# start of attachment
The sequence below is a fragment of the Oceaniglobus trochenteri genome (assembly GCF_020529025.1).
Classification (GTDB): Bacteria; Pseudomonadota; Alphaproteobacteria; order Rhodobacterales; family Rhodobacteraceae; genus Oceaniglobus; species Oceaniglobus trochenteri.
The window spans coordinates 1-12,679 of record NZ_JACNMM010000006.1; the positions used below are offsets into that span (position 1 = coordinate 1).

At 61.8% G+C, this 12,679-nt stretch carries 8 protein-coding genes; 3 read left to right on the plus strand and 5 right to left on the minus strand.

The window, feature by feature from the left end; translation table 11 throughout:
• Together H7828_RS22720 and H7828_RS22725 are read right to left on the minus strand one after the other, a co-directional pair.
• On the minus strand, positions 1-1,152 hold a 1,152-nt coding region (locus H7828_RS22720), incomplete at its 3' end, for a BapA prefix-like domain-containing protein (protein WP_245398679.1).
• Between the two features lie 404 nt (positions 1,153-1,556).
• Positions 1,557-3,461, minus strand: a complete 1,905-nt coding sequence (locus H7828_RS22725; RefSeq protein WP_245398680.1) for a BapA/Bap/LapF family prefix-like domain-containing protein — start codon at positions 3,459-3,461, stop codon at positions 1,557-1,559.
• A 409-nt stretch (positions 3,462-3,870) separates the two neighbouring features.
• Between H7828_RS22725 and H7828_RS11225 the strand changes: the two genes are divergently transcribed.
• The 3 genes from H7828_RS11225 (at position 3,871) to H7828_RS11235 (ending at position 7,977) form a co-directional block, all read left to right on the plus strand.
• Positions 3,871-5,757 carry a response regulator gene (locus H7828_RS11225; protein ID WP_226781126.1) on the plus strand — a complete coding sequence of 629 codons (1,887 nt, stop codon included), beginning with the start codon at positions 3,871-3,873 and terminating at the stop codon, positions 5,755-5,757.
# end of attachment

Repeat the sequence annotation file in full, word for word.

The sequence below is a fragment of the Oceaniglobus trochenteri genome (assembly GCF_020529025.1).
Classification (GTDB): Bacteria; Pseudomonadota; Alphaproteobacteria; order Rhodobacterales; family Rhodobacteraceae; genus Oceaniglobus; species Oceaniglobus trochenteri.
The window spans coordinates 1-12,679 of record NZ_JACNMM010000006.1; the positions used below are offsets into that span (position 1 = coordinate 1).

At 61.8% G+C, this 12,679-nt stretch carries 8 protein-coding genes; 3 read left to right on the plus strand and 5 right to left on the minus strand.

The window, feature by feature from the left end; translation table 11 throughout:
• Together H7828_RS22720 and H7828_RS22725 are read right to left on the minus strand one after the other, a co-directional pair.
• On the minus strand, positions 1-1,152 hold a 1,152-nt coding region (locus H7828_RS22720), incomplete at its 3' end, for a BapA prefix-like domain-containing protein (protein WP_245398679.1).
• Between the two features lie 404 nt (positions 1,153-1,556).
• Positions 1,557-3,461, minus strand: a complete 1,905-nt coding sequence (locus H7828_RS22725; RefSeq protein WP_245398680.1) for a BapA/Bap/LapF family prefix-like domain-containing protein — start codon at positions 3,459-3,461, stop codon at positions 1,557-1,559.
• A 409-nt stretch (positions 3,462-3,870) separates the two neighbouring features.
• Between H7828_RS22725 and H7828_RS11225 the strand changes: the two genes are divergently transcribed.
• The 3 genes from H7828_RS11225 (at position 3,871) to H7828_RS11235 (ending at position 7,977) form a co-directional block, all read left to right on the plus strand.
• Positions 3,871-5,757 carry a response regulator gene (locus H7828_RS11225; protein ID WP_226781126.1) on the plus strand — a complete coding sequence of 629 codons (1,887 nt, stop codon included), beginning with the start codon at positions 3,871-3,873 and terminating at the stop codon, positions 5,755-5,757.